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Titus Andronicus (HRDC) - Bard in Boston

About Titus Andronicus (HRDC)

Previous Entry Titus Andronicus (HRDC) Sep. 27th, 2012 @ 01:48 pm Next Entry
(X-posted to my personal LJ and bard_in_boston)

I've seen three productions of TItus Andronicus in my lifetime. The first was at the Atlanta Shakespeare Tavern twenty years ago. The other two were the Femina Shakespeare production at BU last fall, and the new one at the Harvard-Radcliffe Dramatic Club. Both of the college productions were much more innovative than the professional one (although the latter was perfectly well-performed), and also did not result in a disastrous first date like the AST one did*.

Titus is a tough play. At its core, this tragedy is the story of how a black man and an independent woman/single mother destroy a family of white folks (Mitt Romney thinks it's one of the Bard's histories). It's the only Shakespeare play with rape at the core of the plot, and while that event takes place off-stage, it's described in detail. And there's maiming (on-stage and off), blood, and not a whole lot of great speechifying.

But there's a lot a good production can mine. The BU one focused on the gender issues and the violence. Harvard ably mined some of the dark humor in the story (including a glorious visual pun) without underplaying the actual tragedy or pretending that almost anyone in the play is heroic. It's largely straightforward -- no cross-casting, only one dropped character (Quintus) and although the Roman soldiers use guns instead of swords (mostly), the setting still feels like ancient Rome. And it's a Rome where there are few likable people, from the "barbarians" just defeated to the general with no ability to show mercy to the brothers whose battle for control of Rome initiate everything.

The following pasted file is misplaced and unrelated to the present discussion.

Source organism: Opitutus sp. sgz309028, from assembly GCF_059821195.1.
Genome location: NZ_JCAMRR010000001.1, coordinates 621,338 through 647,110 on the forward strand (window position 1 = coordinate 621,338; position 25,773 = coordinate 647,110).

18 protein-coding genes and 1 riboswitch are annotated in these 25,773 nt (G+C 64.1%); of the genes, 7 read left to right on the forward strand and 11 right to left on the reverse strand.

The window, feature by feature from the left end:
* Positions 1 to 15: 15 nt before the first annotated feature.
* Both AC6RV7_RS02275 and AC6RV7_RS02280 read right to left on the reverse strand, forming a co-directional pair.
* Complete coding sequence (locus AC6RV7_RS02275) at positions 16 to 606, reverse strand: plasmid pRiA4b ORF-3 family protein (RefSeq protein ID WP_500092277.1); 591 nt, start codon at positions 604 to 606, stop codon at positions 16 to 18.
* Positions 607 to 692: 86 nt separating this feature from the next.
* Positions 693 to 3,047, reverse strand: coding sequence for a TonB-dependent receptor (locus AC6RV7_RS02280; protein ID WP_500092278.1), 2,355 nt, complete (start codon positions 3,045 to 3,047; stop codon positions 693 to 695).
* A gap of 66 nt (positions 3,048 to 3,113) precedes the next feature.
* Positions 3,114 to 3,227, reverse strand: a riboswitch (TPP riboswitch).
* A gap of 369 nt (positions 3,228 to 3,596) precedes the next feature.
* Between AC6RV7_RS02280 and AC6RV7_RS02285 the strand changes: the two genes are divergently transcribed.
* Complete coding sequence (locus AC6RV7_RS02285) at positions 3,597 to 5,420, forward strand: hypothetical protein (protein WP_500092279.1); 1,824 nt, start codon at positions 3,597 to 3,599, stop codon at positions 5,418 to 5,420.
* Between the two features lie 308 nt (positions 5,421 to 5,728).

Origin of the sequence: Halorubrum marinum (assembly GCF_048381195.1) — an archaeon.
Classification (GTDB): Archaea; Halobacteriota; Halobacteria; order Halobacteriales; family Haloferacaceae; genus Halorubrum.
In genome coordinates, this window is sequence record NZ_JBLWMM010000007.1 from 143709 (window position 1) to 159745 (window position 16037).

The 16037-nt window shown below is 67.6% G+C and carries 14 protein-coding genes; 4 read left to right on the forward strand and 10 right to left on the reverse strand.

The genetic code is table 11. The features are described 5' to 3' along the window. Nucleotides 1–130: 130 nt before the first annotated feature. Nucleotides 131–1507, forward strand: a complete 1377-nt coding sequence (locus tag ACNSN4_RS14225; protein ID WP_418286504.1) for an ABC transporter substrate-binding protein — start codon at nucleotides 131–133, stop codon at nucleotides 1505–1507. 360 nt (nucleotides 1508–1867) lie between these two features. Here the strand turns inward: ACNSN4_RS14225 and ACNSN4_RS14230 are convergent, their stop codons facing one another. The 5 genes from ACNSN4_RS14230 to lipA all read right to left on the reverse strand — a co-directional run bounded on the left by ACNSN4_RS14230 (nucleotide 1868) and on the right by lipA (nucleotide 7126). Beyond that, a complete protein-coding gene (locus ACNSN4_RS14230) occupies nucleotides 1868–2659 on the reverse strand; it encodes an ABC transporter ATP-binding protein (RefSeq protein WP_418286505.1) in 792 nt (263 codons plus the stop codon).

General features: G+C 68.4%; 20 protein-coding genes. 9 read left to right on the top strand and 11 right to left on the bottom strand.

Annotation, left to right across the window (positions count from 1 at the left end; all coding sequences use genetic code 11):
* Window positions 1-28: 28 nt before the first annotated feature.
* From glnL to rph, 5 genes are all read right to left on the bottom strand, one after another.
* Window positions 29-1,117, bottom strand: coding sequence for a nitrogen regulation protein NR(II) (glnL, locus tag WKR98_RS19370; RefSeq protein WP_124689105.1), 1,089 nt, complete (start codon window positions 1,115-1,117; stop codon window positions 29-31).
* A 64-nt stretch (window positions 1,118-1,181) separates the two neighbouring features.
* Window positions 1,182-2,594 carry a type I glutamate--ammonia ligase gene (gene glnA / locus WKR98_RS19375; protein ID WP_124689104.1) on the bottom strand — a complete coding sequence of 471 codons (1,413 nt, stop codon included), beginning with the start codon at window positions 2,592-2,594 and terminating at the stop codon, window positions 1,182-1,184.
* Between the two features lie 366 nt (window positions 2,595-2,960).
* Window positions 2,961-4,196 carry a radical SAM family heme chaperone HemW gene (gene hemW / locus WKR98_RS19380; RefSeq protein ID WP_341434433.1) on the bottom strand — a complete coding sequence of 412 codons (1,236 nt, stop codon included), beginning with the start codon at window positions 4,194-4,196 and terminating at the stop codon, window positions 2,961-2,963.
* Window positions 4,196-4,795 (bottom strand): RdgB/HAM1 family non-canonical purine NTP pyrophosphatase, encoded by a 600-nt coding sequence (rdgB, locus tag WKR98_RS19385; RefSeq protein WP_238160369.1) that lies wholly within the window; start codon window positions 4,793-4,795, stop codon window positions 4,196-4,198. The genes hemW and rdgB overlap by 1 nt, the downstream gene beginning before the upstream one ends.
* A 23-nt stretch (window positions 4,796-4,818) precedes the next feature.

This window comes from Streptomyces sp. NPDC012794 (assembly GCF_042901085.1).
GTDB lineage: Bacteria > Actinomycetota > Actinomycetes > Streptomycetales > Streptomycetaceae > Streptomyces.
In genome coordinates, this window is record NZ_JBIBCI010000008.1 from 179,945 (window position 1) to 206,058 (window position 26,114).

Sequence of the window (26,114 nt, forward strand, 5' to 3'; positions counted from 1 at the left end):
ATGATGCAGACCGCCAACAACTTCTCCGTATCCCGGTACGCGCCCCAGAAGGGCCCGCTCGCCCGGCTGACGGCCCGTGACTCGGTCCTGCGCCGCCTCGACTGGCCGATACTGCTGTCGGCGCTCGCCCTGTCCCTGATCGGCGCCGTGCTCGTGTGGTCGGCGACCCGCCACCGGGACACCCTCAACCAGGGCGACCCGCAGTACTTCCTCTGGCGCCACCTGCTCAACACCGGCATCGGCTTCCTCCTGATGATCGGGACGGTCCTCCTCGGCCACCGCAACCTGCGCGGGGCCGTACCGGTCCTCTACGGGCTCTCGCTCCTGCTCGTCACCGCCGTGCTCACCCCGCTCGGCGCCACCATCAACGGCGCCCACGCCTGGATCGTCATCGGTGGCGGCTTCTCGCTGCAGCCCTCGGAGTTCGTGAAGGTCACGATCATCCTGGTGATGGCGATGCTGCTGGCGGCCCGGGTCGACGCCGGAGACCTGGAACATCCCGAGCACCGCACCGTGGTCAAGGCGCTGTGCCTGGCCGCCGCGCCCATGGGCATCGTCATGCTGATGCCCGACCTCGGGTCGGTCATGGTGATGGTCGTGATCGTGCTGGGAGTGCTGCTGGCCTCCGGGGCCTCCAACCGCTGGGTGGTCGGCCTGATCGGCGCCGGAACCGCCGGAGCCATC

One of things I particularly loved was the portrayal of one of the few exceptions, Lavinia. The other productions I've seen tended to go with the text, treating her as a naif whose sweet innocence is ruined and who loses all interest in life after being raped and maimed. Alice Abracen (all names taken from their website; hopefully, nothing is misspelled) plays Lavinia as tough in the first third, with a snide look and tone to her voice that suggests that that constant use of her as a prize for any random consul or emperor of Rome doesn't exactly thrill her. It makes her rape and maiming even more powerful, and afterwards, she conveys a sense that she wants revenge as much as her father does (and that she knows he's going to slit her throat at the end, having now satisfied the one thing that was driving her).

Early on, I was ready to declare Marcus the big flop -- Aaron Graham-Horowitz played him as foppish and weak, and while that's always a part of the character, it was so strong that it undercut Marcus's "my niece, that flies away so fast" speech, generally the best speech anyone other than Aaron gets in the play. But he redeems himself nicely later on, really playing off of Titus nicely, particularly during the "fly" scene (which was great here -- it's generally one of the best moments in any production, as it so quickly moves between being laugh-out-loud funny and heartbreaking as you realize just how much Titus has lost it).